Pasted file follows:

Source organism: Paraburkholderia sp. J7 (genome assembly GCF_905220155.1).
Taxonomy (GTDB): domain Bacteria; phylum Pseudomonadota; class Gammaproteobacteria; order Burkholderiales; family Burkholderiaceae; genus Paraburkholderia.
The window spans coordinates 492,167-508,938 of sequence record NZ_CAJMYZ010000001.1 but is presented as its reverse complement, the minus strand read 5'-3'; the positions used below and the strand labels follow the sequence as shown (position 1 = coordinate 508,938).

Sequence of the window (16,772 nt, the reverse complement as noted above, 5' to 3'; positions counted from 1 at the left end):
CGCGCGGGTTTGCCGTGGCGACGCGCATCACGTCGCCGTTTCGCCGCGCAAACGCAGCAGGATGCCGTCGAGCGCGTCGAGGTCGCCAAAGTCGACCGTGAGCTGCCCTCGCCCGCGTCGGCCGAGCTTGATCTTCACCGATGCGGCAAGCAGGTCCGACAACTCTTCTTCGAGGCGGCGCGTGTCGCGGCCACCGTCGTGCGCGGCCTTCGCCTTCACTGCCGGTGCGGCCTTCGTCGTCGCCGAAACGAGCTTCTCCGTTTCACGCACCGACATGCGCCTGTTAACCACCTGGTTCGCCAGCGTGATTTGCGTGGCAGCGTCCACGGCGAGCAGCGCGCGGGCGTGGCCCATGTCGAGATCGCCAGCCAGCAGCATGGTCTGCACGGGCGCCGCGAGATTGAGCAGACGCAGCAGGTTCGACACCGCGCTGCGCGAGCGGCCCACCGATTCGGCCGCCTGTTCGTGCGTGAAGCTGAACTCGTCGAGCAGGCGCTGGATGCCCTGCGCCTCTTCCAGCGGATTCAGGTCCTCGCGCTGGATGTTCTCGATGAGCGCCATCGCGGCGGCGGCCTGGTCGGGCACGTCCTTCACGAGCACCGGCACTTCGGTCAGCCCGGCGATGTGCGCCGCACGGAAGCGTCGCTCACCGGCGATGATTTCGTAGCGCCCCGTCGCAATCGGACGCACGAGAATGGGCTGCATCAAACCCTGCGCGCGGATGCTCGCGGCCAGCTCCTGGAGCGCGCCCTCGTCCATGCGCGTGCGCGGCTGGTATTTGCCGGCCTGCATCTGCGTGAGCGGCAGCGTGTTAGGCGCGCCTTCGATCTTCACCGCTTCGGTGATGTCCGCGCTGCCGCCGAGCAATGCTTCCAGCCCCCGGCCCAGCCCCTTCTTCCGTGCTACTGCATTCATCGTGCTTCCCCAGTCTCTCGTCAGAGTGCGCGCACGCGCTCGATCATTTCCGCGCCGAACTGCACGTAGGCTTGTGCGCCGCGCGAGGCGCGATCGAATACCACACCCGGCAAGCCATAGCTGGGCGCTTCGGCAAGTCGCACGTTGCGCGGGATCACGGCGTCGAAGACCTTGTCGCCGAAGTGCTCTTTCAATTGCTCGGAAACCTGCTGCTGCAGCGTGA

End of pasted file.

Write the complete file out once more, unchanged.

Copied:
Source organism: Paraburkholderia sp. J7 (genome assembly GCF_905220155.1).
Taxonomy (GTDB): domain Bacteria; phylum Pseudomonadota; class Gammaproteobacteria; order Burkholderiales; family Burkholderiaceae; genus Paraburkholderia.
The window spans coordinates 492,167-508,938 of sequence record NZ_CAJMYZ010000001.1 but is presented as its reverse complement, the minus strand read 5'-3'; the positions used below and the strand labels follow the sequence as shown (position 1 = coordinate 508,938).

Sequence of the window (16,772 nt, the reverse complement as noted above, 5' to 3'; positions counted from 1 at the left end):
CGCGCGGGTTTGCCGTGGCGACGCGCATCACGTCGCCGTTTCGCCGCGCAAACGCAGCAGGATGCCGTCGAGCGCGTCGAGGTCGCCAAAGTCGACCGTGAGCTGCCCTCGCCCGCGTCGGCCGAGCTTGATCTTCACCGATGCGGCAAGCAGGTCCGACAACTCTTCTTCGAGGCGGCGCGTGTCGCGGCCACCGTCGTGCGCGGCCTTCGCCTTCACTGCCGGTGCGGCCTTCGTCGTCGCCGAAACGAGCTTCTCCGTTTCACGCACCGACATGCGCCTGTTAACCACCTGGTTCGCCAGCGTGATTTGCGTGGCAGCGTCCACGGCGAGCAGCGCGCGGGCGTGGCCCATGTCGAGATCGCCAGCCAGCAGCATGGTCTGCACGGGCGCCGCGAGATTGAGCAGACGCAGCAGGTTCGACACCGCGCTGCGCGAGCGGCCCACCGATTCGGCCGCCTGTTCGTGCGTGAAGCTGAACTCGTCGAGCAGGCGCTGGATGCCCTGCGCCTCTTCCAGCGGATTCAGGTCCTCGCGCTGGATGTTCTCGATGAGCGCCATCGCGGCGGCGGCCTGGTCGGGCACGTCCTTCACGAGCACCGGCACTTCGGTCAGCCCGGCGATGTGCGCCGCACGGAAGCGTCGCTCACCGGCGATGATTTCGTAGCGCCCCGTCGCAATCGGACGCACGAGAATGGGCTGCATCAAACCCTGCGCGCGGATGCTCGCGGCCAGCTCCTGGAGCGCGCCCTCGTCCATGCGCGTGCGCGGCTGGTATTTGCCGGCCTGCATCTGCGTGAGCGGCAGCGTGTTAGGCGCGCCTTCGATCTTCACCGCTTCGGTGATGTCCGCGCTGCCGCCGAGCAATGCTTCCAGCCCCCGGCCCAGCCCCTTCTTCCGTGCTACTGCATTCATCGTGCTTCCCCAGTCTCTCGTCAGAGTGCGCGCACGCGCTCGATCATTTCCGCGCCGAACTGCACGTAGGCTTGTGCGCCGCGCGAGGCGCGATCGAATACCACACCCGGCAAGCCATAGCTGGGCGCTTCGGCAAGTCGCACGTTGCGCGGGATCACGGCGTCGAAGACCTTGTCGCCGAAGTGCTCTTTCAATTGCTCGGAAACCTGCTGCTGCAGCGTGA